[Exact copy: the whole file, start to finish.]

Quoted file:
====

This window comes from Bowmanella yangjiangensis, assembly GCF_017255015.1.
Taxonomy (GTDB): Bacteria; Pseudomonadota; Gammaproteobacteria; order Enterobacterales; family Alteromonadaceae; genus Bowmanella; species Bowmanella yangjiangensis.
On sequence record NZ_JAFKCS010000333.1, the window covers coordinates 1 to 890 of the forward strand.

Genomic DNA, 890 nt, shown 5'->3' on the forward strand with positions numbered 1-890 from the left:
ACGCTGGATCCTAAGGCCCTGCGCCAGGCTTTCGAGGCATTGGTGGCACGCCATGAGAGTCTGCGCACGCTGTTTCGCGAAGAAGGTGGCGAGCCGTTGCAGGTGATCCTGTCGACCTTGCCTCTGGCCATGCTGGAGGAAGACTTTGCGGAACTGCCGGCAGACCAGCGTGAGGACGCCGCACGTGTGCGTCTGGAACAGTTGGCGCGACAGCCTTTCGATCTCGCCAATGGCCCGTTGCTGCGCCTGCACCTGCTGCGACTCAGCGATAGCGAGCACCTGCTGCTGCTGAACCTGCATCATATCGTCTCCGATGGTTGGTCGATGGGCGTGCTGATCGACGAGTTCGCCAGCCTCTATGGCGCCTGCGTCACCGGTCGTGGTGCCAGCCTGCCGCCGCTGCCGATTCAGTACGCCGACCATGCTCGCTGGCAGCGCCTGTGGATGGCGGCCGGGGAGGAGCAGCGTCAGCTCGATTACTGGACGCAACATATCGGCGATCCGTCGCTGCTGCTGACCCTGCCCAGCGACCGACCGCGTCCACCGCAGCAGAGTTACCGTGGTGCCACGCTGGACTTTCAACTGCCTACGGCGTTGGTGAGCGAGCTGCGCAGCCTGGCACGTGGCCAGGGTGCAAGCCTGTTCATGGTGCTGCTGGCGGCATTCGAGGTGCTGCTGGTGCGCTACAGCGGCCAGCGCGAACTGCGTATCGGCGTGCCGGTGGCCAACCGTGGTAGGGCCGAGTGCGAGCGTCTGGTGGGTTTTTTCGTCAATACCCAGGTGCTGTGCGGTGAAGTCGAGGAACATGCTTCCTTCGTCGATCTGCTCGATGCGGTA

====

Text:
This window comes from Bowmanella yangjiangensis, assembly GCF_017255015.1.
Taxonomy (GTDB): Bacteria; Pseudomonadota; Gammaproteobacteria; order Enterobacterales; family Alteromonadaceae; genus Bowmanella; species Bowmanella yangjiangensis.
On sequence record NZ_JAFKCS010000333.1, the window covers coordinates 1 to 890 of the forward strand.

Genomic DNA, 890 nt, shown 5'->3' on the forward strand with positions numbered 1-890 from the left:
ACGCTGGATCCTAAGGCCCTGCGCCAGGCTTTCGAGGCATTGGTGGCACGCCATGAGAGTCTGCGCACGCTGTTTCGCGAAGAAGGTGGCGAGCCGTTGCAGGTGATCCTGTCGACCTTGCCTCTGGCCATGCTGGAGGAAGACTTTGCGGAACTGCCGGCAGACCAGCGTGAGGACGCCGCACGTGTGCGTCTGGAACAGTTGGCGCGACAGCCTTTCGATCTCGCCAATGGCCCGTTGCTGCGCCTGCACCTGCTGCGACTCAGCGATAGCGAGCACCTGCTGCTGCTGAACCTGCATCATATCGTCTCCGATGGTTGGTCGATGGGCGTGCTGATCGACGAGTTCGCCAGCCTCTATGGCGCCTGCGTCACCGGTCGTGGTGCCAGCCTGCCGCCGCTGCCGATTCAGTACGCCGACCATGCTCGCTGGCAGCGCCTGTGGATGGCGGCCGGGGAGGAGCAGCGTCAGCTCGATTACTGGACGCAACATATCGGCGATCCGTCGCTGCTGCTGACCCTGCCCAGCGACCGACCGCGTCCACCGCAGCAGAGTTACCGTGGTGCCACGCTGGACTTTCAACTGCCTACGGCGTTGGTGAGCGAGCTGCGCAGCCTGGCACGTGGCCAGGGTGCAAGCCTGTTCATGGTGCTGCTGGCGGCATTCGAGGTGCTGCTGGTGCGCTACAGCGGCCAGCGCGAACTGCGTATCGGCGTGCCGGTGGCCAACCGTGGTAGGGCCGAGTGCGAGCGTCTGGTGGGTTTTTTCGTCAATACCCAGGTGCTGTGCGGTGAAGTCGAGGAACATGCTTCCTTCGTCGATCTGCTCGATGCGGTA